Through case studies we will analyze how successful companies have deployed the concepts discussed in class to create and sustain competitive advantage.

The module starts with presenting and developing the foundations of microeconomics, followed by practical considerations. It will cover the following aspects:

I. Microeconomic Foundations of the Competitive Environment

  1. Market Structure and Competitive Strategy
    a) Competitive Markets
    b) Monopoly Markets
    c) Pricing with Market Power

  2. Firm Behavior in Markets with Asymmetric Information
    a) Economic Efficiency and Market Failure
    b) Quality Uncertainty, Market Signaling and Moral Hazard
    c) The Principal Agent Problem and Managerial Incentives in an Integrated Firm

II. Analyzing the Firm’s Environment and Developing Winning Strategies

  1. Where to Play
  2. Case studies  

 
Teaching Methods
 
Several teaching methods are combined in this multidisciplinary seminar:

  • Homework: Pre-readings of disposed material and relevant literature, preparation of literature reviews and summaries and a case write-up
  • Self-assessment by concept presentations
  • Lectures: Presentations of professor, professional expert and course participants with discussion
  • Case study analyses (Individual and team preparation)
  • Additional illustrations by expert

Evaluation
Method

• Grading of individual work: 
• Grading of participation in discussion of microeconomic topics: 
• Grading of participation in discussion of case studies

 
Criteria
Assignments will be judged according to the application of key concepts – i.e. relevance and clarity of the contribution/position.
Presentations will be judged according to several criteria:

  • Structure
  • Content
  • Consistency
  • Depth of thoughts
  • Discussion
  • Soft/Presentation skills

Professor
Markus Fredebeul-Krein
 
Expert
Marco Motullo


International Marketing

Language
English
 
Objective
We explore marketing strategy in the context of an internationalising firm. Students will be able to define marketing strategies in the context of the internationalization strategy of the firm as well as in the context of a different market setting and culture. We deal explicitly with the standardization/adaptation paradox and, eventually, students will be able to contribute significantly to the design of both an international marketing strategy and the related marketing mix in an international business context.
 
Content overview

We explore marketing strategy in an international context. We build upon a state of the art value-based marketing perspective to deal with the prime role of marketing in a growing firm. Furthermore we explicitly discuss (online) marketing communication strategies, the standardization/adaptation paradox and pricing strategies.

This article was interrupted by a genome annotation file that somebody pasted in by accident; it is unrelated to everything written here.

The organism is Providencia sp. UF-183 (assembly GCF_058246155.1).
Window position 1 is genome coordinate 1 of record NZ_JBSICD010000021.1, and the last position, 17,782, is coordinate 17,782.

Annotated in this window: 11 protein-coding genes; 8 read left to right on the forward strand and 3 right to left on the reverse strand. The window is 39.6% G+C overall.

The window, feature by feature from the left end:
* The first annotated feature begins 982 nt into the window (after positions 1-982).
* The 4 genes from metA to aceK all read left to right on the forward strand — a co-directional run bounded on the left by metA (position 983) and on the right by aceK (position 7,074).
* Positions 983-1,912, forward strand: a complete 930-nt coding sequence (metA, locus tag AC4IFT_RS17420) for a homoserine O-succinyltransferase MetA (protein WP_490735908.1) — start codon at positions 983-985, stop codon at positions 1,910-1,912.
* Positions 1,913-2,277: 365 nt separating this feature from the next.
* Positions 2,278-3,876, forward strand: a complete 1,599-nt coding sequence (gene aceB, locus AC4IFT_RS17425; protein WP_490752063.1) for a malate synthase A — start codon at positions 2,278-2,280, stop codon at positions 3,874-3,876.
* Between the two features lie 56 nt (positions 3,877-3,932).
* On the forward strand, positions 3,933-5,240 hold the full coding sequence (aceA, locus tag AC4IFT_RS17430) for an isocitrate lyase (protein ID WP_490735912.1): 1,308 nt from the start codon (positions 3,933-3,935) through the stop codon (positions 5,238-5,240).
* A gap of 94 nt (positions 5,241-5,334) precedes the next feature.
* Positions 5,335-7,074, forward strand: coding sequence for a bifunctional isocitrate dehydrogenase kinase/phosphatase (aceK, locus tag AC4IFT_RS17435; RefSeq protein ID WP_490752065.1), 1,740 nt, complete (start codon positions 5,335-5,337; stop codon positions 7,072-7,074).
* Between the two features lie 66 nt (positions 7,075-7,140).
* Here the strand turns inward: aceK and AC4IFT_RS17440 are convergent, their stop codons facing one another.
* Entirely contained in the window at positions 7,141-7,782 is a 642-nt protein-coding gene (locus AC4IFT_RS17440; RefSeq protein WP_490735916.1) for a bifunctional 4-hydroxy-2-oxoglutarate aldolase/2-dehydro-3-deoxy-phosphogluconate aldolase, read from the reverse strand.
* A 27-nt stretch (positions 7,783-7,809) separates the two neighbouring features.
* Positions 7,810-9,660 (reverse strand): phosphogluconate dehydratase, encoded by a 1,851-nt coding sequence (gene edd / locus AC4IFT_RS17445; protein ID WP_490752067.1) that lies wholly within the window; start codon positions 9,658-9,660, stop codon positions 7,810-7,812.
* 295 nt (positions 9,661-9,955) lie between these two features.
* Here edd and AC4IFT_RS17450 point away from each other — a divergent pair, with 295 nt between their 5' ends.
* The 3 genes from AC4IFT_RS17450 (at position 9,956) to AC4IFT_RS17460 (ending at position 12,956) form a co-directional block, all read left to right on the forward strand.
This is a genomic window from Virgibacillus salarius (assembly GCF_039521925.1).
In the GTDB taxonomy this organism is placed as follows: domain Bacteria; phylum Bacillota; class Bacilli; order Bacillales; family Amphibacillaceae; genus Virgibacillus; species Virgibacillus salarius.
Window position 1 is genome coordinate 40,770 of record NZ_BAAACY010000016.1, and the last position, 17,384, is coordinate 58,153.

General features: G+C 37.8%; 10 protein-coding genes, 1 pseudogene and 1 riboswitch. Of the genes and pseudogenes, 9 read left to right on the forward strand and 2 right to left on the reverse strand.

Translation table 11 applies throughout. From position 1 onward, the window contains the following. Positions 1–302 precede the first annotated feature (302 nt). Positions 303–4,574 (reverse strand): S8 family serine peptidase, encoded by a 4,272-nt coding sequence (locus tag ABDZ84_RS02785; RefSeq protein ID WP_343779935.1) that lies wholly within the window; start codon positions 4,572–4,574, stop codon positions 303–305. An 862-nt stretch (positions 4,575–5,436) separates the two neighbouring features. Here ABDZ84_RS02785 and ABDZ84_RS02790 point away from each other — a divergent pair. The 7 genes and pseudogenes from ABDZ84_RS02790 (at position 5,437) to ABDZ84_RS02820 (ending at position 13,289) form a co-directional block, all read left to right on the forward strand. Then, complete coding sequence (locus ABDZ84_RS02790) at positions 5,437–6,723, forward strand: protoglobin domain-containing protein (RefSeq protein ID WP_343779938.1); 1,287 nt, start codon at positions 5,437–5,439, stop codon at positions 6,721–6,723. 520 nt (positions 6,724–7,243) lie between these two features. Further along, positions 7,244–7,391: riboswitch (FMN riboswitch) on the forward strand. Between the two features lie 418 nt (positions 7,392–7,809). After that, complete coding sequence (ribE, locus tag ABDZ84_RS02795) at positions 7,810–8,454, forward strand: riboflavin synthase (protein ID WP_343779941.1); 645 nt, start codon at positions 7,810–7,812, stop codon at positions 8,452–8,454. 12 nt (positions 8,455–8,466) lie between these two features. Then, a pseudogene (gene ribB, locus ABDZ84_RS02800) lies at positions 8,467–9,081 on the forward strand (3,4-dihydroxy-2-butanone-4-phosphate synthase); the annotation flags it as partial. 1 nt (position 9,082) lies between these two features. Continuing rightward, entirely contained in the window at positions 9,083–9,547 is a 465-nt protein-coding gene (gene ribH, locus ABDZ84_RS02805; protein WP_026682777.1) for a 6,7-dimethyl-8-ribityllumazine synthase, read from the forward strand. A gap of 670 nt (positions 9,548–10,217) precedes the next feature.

1. Customer Delight and Value-Based Marketing
    We set the stage for a modern view on marketing. We define the principles of value-based marketing and lift a tip of the veil of its consequences. The aim is customer delight – a goal less obvious than it seems. The key instrument of any marketer becomes a value proposition that delivers a service and experience. We explore how marketing communications in today’s virtual and real time interactive world fits with value-based marketing.

  2. Value-based Price Management
    When value becomes key in marketing, what then is the role of pricing? Value and Price, an interesting marriage. Pricing has always been the ‘black sheep’ of marketing, yet in a value- based perspective this role has changed. Through a serious game we illustrate the power of value-based pricing. Unlike most other marketing course, we focus on the P of Price more than any other marketing P for the simple reason that price is the most powerful (and most underestimated) marketing instrument to bring money in the pocket.

  3. Marketing in an International Context: the Zipper Principle
    We deal with the intercultural context and the reality of internationalizing firms to solve the problem of whether marketing should be standardized or adapted across markets. Marketers should do the utmost to understand customers, even more a challenge across cultures. To define a strategic answer to differences in customer demand, marketer should also deeply understand the global mindset of the firm and overall business strategy.

  4. What about Your Case?
    The larger part of the last day we focus on the marketing of (a selection of) your companies. Building upon your individual preparation, we assign you to work on the marketing future of three or four of your companies.

 
Teaching methods
We balance between lectures, guest speakers, group discussion, games and case preparation and presentation. The handbook provides a general foundation to the course. Each topic comes with one or more non-compulsory articles.